Edith N (de) wrote: And She Doesn't Even Dance in It Ginger Rogers was actually a relatively talented actress. Don't get me wrong. It's true that most of what we know her from is light comedies, mostly ones where she's dancing with Fred Astaire. But the point is, she's good in those light comedies, and she danced very well with Fred Astaire. And when her character is called upon to do a little emoting, well, she's not bad at that, either. The problem, though, is that the role here is so ludicrous that it would take a much better actress than she was in order to make the character a living, breathing one instead of a paper doll. And Ginger Rogers wasn't that good. This is why her Oscar is on the list of Academy mistakes--if they were going to give the award to someone playing an insipid character to whom life just happens, they ought to have given it to Joan Fontaine as the second Mrs. de Winter. Which they shouldn't have, because Katharine Hepburn was up for [i]The Philadelphia Story[/i]. Rogers plays Kitty Foyle, the daughter of a drunken old railway worker (Ernest Cossart), I think. He sends her to secretarial school, because his girl is By God Going to Make Something of Herself. And in fact, she ends up getting a job working for Wynnewood "Wyn" Strafford VI (Dennis Morgan), who with a name like that can be nothing other than the scion of a wealthy family. He takes some of the family cash and starts up a magazine, and he hires Kitty as his secretary. And, naturally, they fall in love. But he is, after all, wealthy. And she is, after all, not. And they would never be able to be happy together, especially given that the Strafford money is all tied up in trusts, so he has to live in Philadelphia and work in the family bank or else make his own way in the wide world. Which she knows he isn't able to do. Also in love with her is Dr. Mark Eisen (James Craig), who is poor but independent. I've not, of course, read the book. But Ginger Rogers did, and it was almost enough to get her to refuse to be in the movie, which kind of makes me wonder. The implication I'm getting is that Kitty and Wyn did not get married and then have the marriage annulled. And there was no stillbirth. But of course when Ginger Rogers expressed hesitation, her mother pointed out that the stuff she was worried about couldn't possibly make it past the Code. It's a shame, too, because that might have given the character of Kitty a little more depth. I'm not sure much could have been done for Wyn, but a little honest sinfulness would have deepened Kitty. Here, she's so wholesome that I don't see her as being capable of making any decision but the one she does--the beginning of the movie sees her having to choose between Wyn, who would be leaving his wife (Kay Linaker), and Mark, who would come to her unencumbered and unashamed by anything in his past. Even leaving aside the Code, this Kitty could only make one choice. Which makes it all the funnier that the dress Ginger Rogers most famously wears in the movie has since become one of the possible styles to wear for Goth Loli fashion. The "Kitty Foyle" dress is the kind Wednesday Addams wears, or at least close enough. It's a very simple cut, and the dress is dark with light cuffs and collar. It's the kind Ginger is wearing in the lower left corner of the poster. It seems one of the reasons it became as fashionable as it did in the years immediately following release of the picture is that it was a cheap, easy way of revamping a dress you already owned. Instead of buying a whole new dress, just buy enough to make the contrasting bits. And it looked fine on Ginger Rogers; apparently, it was designed in no small part so that the white collar would throw light on her face. It may also be a bit of a play on the idea that Kitty is a white collar worker; in men, it's the distinction between "blue collar," or work shirt, and "white collar," or dress shirt. But a woman can be dressy in blue, after all. Yes, I'm rambling a bit. But there really isn't much to say about this movie. To be perfectly honest, I watched it about a week ago and am just getting around to writing the review now. (I was out most of the day and haven't watched anything, but I don't want to take anything out of my backlog.) I'd always meant to watch it, because I was extremely curious as to exactly what kind of movie Ginger Rogers made which won her an Oscar. After all, Fred Astaire only got the honorary. But since I don't have anything to say, particularly, I can also mention the fact that Fred was nominated, just once, for a competitive Oscar. It was 1974, and he lost to Robert De Niro in [i]The Godfather Part II[/i], which is pretty impressive for De Niro, given that he was one of three people from that movie up in that category. Now, Fred wasn't as good an actor as Ginger, much less Robert De Niro. But he goes down in Academy history as having his only competitive nomination as being for [i]The Towering Inferno[/i], which must be embarrassing for all concerned.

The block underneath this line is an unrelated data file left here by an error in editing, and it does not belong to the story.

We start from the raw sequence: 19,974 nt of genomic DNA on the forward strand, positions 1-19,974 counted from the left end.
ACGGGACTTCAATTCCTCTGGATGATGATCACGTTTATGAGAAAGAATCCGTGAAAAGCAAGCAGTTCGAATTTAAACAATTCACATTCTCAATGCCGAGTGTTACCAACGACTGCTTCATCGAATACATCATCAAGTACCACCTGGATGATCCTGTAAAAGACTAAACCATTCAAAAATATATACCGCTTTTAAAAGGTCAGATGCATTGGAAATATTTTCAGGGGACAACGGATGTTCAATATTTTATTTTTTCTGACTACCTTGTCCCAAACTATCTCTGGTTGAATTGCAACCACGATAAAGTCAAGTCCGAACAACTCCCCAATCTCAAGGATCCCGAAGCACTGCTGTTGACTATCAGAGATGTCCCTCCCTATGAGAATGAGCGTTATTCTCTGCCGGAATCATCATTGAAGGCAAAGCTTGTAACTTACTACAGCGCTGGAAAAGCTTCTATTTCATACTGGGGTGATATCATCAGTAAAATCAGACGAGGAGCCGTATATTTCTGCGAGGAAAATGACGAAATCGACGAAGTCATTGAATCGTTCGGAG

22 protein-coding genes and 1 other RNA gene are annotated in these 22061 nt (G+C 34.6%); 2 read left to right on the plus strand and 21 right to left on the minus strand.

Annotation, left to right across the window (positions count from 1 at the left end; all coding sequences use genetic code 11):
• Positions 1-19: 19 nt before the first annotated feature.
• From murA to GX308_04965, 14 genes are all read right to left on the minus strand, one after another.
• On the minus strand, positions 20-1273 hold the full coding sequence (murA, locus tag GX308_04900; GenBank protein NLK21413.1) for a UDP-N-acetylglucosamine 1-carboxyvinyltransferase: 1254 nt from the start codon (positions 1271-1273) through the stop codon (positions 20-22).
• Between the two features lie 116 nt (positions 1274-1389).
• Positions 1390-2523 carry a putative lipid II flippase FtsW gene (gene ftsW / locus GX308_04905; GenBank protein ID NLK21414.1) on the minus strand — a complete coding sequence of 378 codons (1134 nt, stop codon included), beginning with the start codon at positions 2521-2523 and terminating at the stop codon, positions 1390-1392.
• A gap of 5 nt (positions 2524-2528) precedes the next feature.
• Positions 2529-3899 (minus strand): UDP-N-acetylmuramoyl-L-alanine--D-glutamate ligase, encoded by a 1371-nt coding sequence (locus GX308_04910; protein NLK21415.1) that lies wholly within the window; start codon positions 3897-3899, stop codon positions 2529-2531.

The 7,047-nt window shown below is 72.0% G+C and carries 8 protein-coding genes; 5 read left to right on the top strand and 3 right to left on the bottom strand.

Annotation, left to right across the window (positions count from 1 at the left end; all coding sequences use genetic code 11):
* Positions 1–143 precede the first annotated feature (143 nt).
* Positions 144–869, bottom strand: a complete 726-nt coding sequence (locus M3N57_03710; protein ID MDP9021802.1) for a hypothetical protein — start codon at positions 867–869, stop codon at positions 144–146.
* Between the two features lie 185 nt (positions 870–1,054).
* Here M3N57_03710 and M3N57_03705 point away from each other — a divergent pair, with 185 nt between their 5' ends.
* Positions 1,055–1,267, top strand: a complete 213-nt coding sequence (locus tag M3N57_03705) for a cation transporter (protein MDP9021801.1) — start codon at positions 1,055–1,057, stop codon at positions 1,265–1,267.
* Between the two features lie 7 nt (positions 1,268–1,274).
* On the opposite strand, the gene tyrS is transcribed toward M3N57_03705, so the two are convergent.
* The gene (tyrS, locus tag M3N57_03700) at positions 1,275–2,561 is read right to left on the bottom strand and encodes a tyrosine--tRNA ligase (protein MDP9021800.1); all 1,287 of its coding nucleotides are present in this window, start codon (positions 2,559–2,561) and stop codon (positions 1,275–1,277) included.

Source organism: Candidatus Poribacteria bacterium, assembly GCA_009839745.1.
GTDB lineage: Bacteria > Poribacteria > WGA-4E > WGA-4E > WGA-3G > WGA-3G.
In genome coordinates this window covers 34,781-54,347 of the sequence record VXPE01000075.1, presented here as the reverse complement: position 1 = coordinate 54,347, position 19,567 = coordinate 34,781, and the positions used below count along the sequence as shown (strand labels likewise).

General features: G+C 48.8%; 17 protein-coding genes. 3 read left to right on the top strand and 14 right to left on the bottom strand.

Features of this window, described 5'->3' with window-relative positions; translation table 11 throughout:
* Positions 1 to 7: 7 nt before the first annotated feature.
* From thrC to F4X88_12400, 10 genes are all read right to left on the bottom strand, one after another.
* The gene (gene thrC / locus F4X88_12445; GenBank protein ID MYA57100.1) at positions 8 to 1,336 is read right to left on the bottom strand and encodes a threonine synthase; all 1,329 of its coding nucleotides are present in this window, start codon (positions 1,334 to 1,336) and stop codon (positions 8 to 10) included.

Sandra A (ca) wrote: La pelcula es tonta, pero la msica es buena